The majority of those surveyed reported that arguing online didn’t affect their mental health, but for 35.8 per cent of us, it does. Stress was the most common consequence, though 12.6 per cent of people claimed it made them depressed and 24 per cent became anxious. Though a small number, it is notable that 2.6 per cent of people said it made them want to self-harm and for 11 per cent of people it exacerbated pre-existing mental health conditions.

“If the user is already in a vulnerable state of mind, arguing could cause distress,” says Branley, noting that arguing specifically with a troll is “likely to offer no benefit” to such a user. “Although the internet provides a good platform for healthy debate, it is important to evaluate the situation and decide whether any good will actually come from engaging in online debate,” she says.

Mass-debation is not a sin

The problem with surveys is that being allowed to self-report on our own behaviour can lead to things looking a little rosier than they would otherwise. For example, 79.4 per cent of respondents said that on the whole they didn’t start arguments online but only responded to people who argued with them. The most common reason people gave for getting into arguments was “To have an intellectual debate and consider all sides of the argument” which – and if you’ve ever argued online, feel free to join in here – ha, ha, ha, ha. Ha.

But this self-perception may go some way to explaining why many people aren’t badly affected by heated exchanges online. Branley says that general online communication (i.e. not arguing) has been shown to be beneficial to users’ mental health, but the benefits of arguing are “not so clear”. Yet my survey revealed that 75.7 per cent of people have laughed because of an online argument and 9.4 per cent of people’s most common emotional reaction was amusement. Mocking your opponent (presumably because you find them idiotic) is an easy buffer to feeling vulnerable, although it doesn’t quite square with users’ belief that they consider all sides of a debate.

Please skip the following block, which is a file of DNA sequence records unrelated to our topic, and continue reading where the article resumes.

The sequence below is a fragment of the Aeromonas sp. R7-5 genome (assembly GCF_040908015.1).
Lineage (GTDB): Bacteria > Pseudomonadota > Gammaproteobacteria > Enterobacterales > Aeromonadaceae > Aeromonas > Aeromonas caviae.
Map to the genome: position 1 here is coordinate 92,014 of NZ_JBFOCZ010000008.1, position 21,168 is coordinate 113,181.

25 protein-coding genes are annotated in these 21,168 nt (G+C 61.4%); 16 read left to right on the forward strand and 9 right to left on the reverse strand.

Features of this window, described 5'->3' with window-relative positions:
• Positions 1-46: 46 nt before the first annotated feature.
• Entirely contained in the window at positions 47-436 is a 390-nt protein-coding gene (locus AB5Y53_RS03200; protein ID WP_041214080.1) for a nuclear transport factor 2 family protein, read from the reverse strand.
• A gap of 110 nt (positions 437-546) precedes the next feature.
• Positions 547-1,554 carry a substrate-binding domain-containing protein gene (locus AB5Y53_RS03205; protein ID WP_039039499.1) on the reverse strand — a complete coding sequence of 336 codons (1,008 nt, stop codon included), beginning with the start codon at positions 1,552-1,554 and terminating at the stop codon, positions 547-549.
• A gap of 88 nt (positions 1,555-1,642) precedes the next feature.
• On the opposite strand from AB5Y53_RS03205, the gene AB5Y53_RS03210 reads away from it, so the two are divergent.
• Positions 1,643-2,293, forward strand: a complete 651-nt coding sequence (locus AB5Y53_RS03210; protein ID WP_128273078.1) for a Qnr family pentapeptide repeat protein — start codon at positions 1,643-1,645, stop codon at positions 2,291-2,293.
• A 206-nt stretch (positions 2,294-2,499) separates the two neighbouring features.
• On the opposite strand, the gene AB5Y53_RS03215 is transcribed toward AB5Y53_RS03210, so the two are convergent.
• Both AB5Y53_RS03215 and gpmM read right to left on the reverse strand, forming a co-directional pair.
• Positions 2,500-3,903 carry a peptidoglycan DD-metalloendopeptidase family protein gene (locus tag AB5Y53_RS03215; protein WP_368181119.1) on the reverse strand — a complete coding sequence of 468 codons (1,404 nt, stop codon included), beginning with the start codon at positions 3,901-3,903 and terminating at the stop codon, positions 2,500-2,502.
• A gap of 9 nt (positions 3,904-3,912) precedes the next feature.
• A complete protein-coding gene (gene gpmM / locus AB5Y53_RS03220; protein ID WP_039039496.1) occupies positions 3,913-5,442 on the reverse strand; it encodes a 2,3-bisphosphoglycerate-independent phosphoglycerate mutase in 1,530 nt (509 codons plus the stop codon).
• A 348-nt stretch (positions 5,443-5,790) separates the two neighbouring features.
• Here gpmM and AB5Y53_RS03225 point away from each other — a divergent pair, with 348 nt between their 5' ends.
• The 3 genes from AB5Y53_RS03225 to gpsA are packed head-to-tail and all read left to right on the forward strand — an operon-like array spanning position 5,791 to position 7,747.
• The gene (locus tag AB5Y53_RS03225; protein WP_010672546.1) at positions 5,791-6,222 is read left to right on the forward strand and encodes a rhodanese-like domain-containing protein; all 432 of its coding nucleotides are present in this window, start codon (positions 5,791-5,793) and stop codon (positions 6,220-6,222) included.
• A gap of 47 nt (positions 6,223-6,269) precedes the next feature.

But arguing doesn’t just make us laugh, it makes us happy

Despite frustration being the most common emotional reaction to arguments, 77.5 per cent of people claim that arguing online has made them happy at one time or another. Why? Most commonly “because I felt I was making a clear and intelligent argument” (46.9 per cent). “I generally take the view that it's possible for human beings to converse rationally online. I think it is important to have an ethos of civility, and hope that by doing that others will learn,” wrote another anonymous respondent.

Contrary to what you might expect, then, arguing online might actually boost many people’s mental health via their self-esteem. This is particularly true when users get Likes or shares on their argument, with 15% of people citing this as the source of their happiness.

What did we learn?

Much like any argument, perhaps this article has too many points. It seems that if you are already emotionally vulnerable or have low self-esteem, arguing can have a very detrimental effect on your mental health. Most people, however, seem to feel a short negative emotional reaction with no long term repercussions. For some others, arguing can boost their self-esteem and lead them to actually feel better mentally than they did before.

Here’s the bit you’re waiting for, though. It’s all Corbyn’s fault. Explaining their responses to the survey, one user wrote: “I had never argued online until Jeremy Corbyn ran for the Labour leadership last summer. Now I do so regularly.” 

Amelia Tait is a freelance journalist, and was previously the New Statesman's tech and digital culture writer. She tweets at @ameliargh

This article appears in the 20 October 2016 issue of the New Statesman, Brothers in blood